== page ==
Cox considers himself to be a scientist who happens to specialize in the use of statistics, which is defined as the science of learning from data. A foundation of scientific inquiry, statistics is a critical component in the development of public policy and has played fundamental roles in vast areas of human development and scientific exploration.

Note to Editors: Digital footage of Susan Ellenberg, chair of the International Prize in Statistics Foundation, announcing the recipient will be distributed on October 20. Ellenberg and Ron Wasserstein, director of the International Prize in Statistics Foundation and executive director of the American Statistical Association, will be available for interviews that day.

Link to article:  press-release-international-prize-winner


About the International Prize in Statistics
The International Prize in Statistics recognizes a major achievement of an individual or team in the field of statistics and promotes understanding of the growing importance and diverse ways statistics, data analysis, probability and the understanding of uncertainty advance society, science, technology and human welfare. With a monetary award of $75,000, it is given every other year by the International Prize in Statistics Foundation, which is comprised of representatives from the American Statistical Association, International Biometric Society, Institute of Mathematical Statistics, International Statistical Institute and Royal Statistical Society. Recipients are chosen from a selection committee comprised of world-renowned academicians and researchers and officially presented with the award at the World Statistics Congress.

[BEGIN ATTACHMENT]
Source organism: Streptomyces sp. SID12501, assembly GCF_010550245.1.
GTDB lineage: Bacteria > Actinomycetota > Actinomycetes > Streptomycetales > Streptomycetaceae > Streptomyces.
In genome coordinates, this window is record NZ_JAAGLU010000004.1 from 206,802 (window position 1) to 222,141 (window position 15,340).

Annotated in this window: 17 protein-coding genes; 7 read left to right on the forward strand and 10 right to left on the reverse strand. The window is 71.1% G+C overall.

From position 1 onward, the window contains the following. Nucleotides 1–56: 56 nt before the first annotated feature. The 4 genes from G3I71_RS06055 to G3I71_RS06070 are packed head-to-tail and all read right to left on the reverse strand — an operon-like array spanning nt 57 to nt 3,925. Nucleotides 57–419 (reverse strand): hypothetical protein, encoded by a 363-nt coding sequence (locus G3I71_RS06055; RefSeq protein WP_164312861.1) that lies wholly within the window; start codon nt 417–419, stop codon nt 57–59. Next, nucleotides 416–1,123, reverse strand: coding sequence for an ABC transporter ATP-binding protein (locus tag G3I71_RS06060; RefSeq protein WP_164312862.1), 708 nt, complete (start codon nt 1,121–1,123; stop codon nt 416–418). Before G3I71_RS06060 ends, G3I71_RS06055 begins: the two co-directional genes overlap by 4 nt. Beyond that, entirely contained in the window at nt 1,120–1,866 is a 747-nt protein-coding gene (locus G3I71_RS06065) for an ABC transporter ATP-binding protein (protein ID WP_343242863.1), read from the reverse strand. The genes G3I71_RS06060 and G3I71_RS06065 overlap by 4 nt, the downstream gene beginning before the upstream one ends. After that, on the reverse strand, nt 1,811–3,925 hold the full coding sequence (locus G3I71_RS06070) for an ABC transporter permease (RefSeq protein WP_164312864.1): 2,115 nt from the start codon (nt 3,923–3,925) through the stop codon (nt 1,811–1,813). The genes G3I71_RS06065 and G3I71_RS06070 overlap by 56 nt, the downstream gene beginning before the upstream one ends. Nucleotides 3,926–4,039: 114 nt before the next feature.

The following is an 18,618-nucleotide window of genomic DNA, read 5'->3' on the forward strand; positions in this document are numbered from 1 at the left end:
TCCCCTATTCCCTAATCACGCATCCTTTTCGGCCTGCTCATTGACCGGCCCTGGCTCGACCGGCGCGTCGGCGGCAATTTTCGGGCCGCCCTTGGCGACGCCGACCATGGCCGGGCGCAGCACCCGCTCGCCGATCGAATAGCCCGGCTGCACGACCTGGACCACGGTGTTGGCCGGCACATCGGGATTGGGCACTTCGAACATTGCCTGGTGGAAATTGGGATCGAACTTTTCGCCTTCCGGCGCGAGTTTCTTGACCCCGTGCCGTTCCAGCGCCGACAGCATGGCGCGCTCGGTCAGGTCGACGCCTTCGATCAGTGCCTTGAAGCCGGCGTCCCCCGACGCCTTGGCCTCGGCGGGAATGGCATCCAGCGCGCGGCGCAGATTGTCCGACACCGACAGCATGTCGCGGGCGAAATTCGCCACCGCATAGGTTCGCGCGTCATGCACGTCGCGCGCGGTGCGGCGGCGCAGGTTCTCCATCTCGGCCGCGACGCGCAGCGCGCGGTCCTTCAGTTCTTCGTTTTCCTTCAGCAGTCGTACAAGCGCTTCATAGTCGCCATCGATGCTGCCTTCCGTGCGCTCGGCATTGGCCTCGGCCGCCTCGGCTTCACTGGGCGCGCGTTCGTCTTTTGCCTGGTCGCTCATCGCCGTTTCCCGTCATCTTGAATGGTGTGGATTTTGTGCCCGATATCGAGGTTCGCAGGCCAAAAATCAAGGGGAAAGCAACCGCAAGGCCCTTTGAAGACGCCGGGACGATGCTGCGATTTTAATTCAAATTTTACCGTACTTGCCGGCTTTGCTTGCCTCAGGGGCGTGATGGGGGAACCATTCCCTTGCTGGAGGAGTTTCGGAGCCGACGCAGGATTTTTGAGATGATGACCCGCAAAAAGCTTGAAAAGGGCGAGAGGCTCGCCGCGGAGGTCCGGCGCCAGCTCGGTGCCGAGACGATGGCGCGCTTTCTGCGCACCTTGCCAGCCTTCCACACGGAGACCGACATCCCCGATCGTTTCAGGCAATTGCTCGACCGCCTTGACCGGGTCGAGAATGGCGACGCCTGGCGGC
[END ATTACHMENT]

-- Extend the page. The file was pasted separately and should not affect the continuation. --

For more information:
Jill Talley
Public Relations Manager,
American Statistical Association
(703) 684-1221, ext. 1865